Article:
Lindsay Nicholson: Living with a man who eats chicken drumsticks as a snack

Lindsay Nicholson: Living with a man who eats chicken drumsticks as a snack

Home truths: How do you cope with a man who eats two chicken drumsticks while wondering what”s for dinner

2:07 AM on 26th May 2011

For us women of a certain age, the walk of shame is no longer trailing home in last night’s frock but an early dash to the corner shop for a litre of semi-skimmed — without which the family’s day can’t begin.

I’ve been caught out this way three times recently and the lad behind the till now smiles benevolently as if I am some feckless dope who can’t makes a shopping list.

He might be right. After nigh on two decades of military precision parenting, including 12 long and arduous years as a single mum, my new-found inability to keep the home stocked with the basics necessary for life has come as a surprise to me, too.

Feeding the family: Lindsay Nicholson, pictured with her daughter, Hope, has developed an inability to keep her home stocked with the basics

Feeding the family: Lindsay Nicholson, pictured with her daughter, Hope, has developed an inability to keep her home stocked with the basics

I love Lorraine Candy’s regular column on these pages — and I, too, have no idea how she copes with three kids and a high-powered job … Let alone the imminent arrival of number four.

But there are things about being a working mum that are definitely easier now than back in last century when I really don’t know how I did it!

In1993, after what was considered to be a wildly generous maternity leaveof 20 weeks, I was also in the then unusual position of having no partner.

On Friday nights, I would get home from work, retrieve the baby, breastfeed, strap the baby in the car seat and drive to the supermarket.

Then I’d park — inevitably, in the furthest distant corner because supermarkets still operated a ‘treat ’em mean to keep ’em keen policy’ and mother and child parking spaces had yet to be invented.

Next I’d put the baby, still in the car seat, in a trolley (no special fixings), shop from the list I had printed out on my Amstrad computer (see — it wasn’t totally the Dark Ages) and load the car, repeating over and over to myself ‘Do not place car seat on the ground’ for fear that in my sleep-deprived state I would drive off without the baby.

Then I’d return home, breastfeed again and fall asleep in front of a new sitcom called Frasier. I didn’t entertain. I didn’t go out.

Child-rearing lark: Lindsay says no sooner do you get the hang of one developmental stage than another one comes along rendering all your hard-earned skills useless

Child-rearing lark: Lindsay says no sooner do you get the hang of one developmental stage than another one comes along rendering all your hard-earned skills useless

I never ran out of stuff as my life was utterly predictable and also because to do so was unthinkable.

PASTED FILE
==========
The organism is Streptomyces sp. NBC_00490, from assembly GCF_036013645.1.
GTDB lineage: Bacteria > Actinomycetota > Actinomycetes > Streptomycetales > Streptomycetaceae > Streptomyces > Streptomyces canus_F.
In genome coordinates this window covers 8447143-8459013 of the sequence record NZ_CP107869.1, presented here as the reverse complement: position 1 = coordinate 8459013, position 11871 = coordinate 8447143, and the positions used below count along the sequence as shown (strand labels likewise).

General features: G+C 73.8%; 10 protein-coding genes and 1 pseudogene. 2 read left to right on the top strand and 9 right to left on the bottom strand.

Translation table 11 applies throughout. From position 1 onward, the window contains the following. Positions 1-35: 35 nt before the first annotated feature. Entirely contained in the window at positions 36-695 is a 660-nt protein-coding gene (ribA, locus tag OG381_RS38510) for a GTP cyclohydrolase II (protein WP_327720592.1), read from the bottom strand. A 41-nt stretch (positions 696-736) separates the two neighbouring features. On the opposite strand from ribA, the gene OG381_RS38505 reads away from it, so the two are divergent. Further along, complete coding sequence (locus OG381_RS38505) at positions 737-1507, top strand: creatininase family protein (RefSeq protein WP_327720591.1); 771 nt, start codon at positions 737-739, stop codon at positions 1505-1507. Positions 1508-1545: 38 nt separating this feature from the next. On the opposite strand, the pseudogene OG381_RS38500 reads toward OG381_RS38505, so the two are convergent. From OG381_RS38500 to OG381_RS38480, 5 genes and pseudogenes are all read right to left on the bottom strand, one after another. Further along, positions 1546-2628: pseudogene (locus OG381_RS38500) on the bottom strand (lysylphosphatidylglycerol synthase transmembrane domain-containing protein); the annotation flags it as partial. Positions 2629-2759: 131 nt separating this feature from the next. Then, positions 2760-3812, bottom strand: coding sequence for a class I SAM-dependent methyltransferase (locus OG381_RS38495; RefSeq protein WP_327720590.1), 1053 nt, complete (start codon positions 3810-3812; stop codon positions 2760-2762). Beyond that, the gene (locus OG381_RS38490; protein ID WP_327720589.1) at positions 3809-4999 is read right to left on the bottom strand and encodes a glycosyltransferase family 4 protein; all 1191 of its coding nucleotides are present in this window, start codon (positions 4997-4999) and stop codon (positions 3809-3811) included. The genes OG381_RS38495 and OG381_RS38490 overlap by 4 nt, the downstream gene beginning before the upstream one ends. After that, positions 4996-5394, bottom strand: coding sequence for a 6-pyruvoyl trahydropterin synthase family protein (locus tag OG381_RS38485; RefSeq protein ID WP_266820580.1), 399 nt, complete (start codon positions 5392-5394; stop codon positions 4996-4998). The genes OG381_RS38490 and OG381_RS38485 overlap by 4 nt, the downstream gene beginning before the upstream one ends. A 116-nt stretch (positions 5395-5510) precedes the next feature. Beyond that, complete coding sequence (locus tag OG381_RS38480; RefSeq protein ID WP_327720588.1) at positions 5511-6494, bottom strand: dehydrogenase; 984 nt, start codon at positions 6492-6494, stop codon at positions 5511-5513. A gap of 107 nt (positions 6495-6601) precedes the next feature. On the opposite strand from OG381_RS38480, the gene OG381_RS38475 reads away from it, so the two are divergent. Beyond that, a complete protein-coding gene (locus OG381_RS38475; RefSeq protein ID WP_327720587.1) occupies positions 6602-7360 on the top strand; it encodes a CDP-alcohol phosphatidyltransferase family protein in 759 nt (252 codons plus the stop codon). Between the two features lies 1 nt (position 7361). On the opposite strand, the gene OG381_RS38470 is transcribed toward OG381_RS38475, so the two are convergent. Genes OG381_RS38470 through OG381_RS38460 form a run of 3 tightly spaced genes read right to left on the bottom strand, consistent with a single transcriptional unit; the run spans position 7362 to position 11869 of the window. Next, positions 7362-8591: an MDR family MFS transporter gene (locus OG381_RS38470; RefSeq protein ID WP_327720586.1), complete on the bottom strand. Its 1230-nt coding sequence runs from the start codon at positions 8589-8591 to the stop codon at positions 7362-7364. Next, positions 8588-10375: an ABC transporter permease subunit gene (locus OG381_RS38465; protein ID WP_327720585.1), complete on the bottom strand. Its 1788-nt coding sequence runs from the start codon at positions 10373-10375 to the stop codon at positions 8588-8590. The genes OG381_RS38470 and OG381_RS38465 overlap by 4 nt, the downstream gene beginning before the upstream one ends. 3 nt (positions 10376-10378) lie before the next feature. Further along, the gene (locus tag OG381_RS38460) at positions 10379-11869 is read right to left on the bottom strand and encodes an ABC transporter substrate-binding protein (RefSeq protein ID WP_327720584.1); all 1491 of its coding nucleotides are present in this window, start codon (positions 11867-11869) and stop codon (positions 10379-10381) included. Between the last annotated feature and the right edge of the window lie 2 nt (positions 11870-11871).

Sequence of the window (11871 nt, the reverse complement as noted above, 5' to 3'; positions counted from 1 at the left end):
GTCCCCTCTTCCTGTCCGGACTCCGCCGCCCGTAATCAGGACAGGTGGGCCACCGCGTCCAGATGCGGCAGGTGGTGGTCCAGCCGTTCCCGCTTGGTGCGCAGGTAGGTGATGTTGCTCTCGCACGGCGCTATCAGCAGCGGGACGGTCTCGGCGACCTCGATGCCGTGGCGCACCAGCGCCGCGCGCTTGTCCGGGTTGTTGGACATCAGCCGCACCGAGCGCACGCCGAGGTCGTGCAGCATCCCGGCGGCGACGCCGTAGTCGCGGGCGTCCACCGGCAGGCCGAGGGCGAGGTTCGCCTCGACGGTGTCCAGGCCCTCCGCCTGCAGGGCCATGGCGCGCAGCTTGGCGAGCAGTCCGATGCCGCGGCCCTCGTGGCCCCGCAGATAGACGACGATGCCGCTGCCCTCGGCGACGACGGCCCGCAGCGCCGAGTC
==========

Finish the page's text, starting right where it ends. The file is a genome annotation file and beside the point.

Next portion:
My mother lived too far away to make a mercy dash with a sliced loaf and I didn’t know any neighbours who could mind my daughter while I ran errands because I was out at work all day.

So I planned. And I shopped. And as Amstrads gave way to Macs, my shopping lists turned into Excel spreadsheets.

Luckily,and not a moment too soon, internet shopping was invented. Except this was in the days of dial-up when it took about two hours to do a shop andthe connection would always quit just before you paid.

But it was better than arguing around a supermarket with a child who fills the trolley with chocolate milk and Haribo when you’re not looking.

So we reached the point — daughter and I — where day-to-day living was straightforward enough that I actually met a man and got married. But as well as acquiring a loving husband and step-father, I was now living with a man-sized appetite that could demolish two chicken drumsticks while wondering what was for supper

You know that children’s book The Tiger Who Came To Tea, where the tiger eats all the food in the cupboard and then drinks all the water out of the tap. Well,it felt like that.

No matter, I instituted two shops — one internet for the basics; one Marks & Spencer for the treats, more lists, fortnightly rotating menus. His cooking nights; my cooking nights; and date-night complete with ready-meal for the babysitter.

This was easy. Given my training in the hard-knock school of life, I thought I could handle anything.

But the thing I have realised about this child-rearing lark is that no sooner do you get the hang of one developmental stage than another one comes along rendering all your hard-earned skills useless.

And inevitably my tiny bundle in the off-white Babygro morphed — seemingly overnight — into a gigantic strapping teen. And an extremely sociable one at that.

So our house now has a ravenous husband eating meals of his own invention, like Second-Breakfast and Pre-Dinner Snacks, plus an army of Amazonian teenagers who mainline giant mugs of milky tea. With sugar and biscuits.

And even if Danny In Strawberry Van has rocked up from Ocado the day before with 100-worth of assorted comestibles, I am still to be found staring gloomily at a fridge that only contains things like butternut squash and turkey mince, which are too labour-intensive for teenagers, or men, to prepare. But they don’t in themselves constitute a meal.

No shopping list — human or computerised — can keep pace. Hence my early morning dashes for milk.

But you know what, I am really trying to — as the therapists say — embrace this life stage because I know only too well that the next one will be along soon enough.

And that’s uni and the empty nest. I know it will break my heart not having her around…

But at least I’ll be able to console myself with a decent cup of tea in the morning!

Lindsay Nicholson is editor of Good Housekeeping, Lorraine Candy is away.